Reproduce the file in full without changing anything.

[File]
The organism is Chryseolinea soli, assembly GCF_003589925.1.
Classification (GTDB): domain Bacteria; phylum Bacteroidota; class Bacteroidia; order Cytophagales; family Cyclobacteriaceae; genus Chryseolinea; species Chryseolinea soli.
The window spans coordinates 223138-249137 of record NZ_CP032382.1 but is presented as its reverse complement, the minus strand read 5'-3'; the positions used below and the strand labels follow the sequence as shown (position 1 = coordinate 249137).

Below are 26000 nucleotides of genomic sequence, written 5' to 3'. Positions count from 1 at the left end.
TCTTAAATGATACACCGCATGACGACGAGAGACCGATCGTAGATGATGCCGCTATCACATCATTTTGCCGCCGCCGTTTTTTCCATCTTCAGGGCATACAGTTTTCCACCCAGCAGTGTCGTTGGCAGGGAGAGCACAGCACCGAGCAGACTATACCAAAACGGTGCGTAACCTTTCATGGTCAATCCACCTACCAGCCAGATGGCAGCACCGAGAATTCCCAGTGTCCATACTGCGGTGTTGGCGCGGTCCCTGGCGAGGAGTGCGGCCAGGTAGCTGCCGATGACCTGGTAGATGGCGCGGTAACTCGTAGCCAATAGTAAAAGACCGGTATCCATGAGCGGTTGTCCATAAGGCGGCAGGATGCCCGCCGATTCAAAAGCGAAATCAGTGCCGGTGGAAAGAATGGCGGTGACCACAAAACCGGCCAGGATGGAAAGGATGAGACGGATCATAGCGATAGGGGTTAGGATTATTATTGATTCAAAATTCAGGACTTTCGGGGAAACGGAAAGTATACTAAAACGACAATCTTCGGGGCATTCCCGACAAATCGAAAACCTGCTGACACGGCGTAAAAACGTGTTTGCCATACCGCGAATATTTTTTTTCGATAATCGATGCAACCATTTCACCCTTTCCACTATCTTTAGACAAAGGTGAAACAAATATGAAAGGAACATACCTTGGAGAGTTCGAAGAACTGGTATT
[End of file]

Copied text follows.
The organism is Chryseolinea soli, assembly GCF_003589925.1.
Classification (GTDB): domain Bacteria; phylum Bacteroidota; class Bacteroidia; order Cytophagales; family Cyclobacteriaceae; genus Chryseolinea; species Chryseolinea soli.
The window spans coordinates 223138-249137 of record NZ_CP032382.1 but is presented as its reverse complement, the minus strand read 5'-3'; the positions used below and the strand labels follow the sequence as shown (position 1 = coordinate 249137).

Below are 26000 nucleotides of genomic sequence, written 5' to 3'. Positions count from 1 at the left end.
TCTTAAATGATACACCGCATGACGACGAGAGACCGATCGTAGATGATGCCGCTATCACATCATTTTGCCGCCGCCGTTTTTTCCATCTTCAGGGCATACAGTTTTCCACCCAGCAGTGTCGTTGGCAGGGAGAGCACAGCACCGAGCAGACTATACCAAAACGGTGCGTAACCTTTCATGGTCAATCCACCTACCAGCCAGATGGCAGCACCGAGAATTCCCAGTGTCCATACTGCGGTGTTGGCGCGGTCCCTGGCGAGGAGTGCGGCCAGGTAGCTGCCGATGACCTGGTAGATGGCGCGGTAACTCGTAGCCAATAGTAAAAGACCGGTATCCATGAGCGGTTGTCCATAAGGCGGCAGGATGCCCGCCGATTCAAAAGCGAAATCAGTGCCGGTGGAAAGAATGGCGGTGACCACAAAACCGGCCAGGATGGAAAGGATGAGACGGATCATAGCGATAGGGGTTAGGATTATTATTGATTCAAAATTCAGGACTTTCGGGGAAACGGAAAGTATACTAAAACGACAATCTTCGGGGCATTCCCGACAAATCGAAAACCTGCTGACACGGCGTAAAAACGTGTTTGCCATACCGCGAATATTTTTTTTCGATAATCGATGCAACCATTTCACCCTTTCCACTATCTTTAGACAAAGGTGAAACAAATATGAAAGGAACATACCTTGGAGAGTTCGAAGAACTGGTATT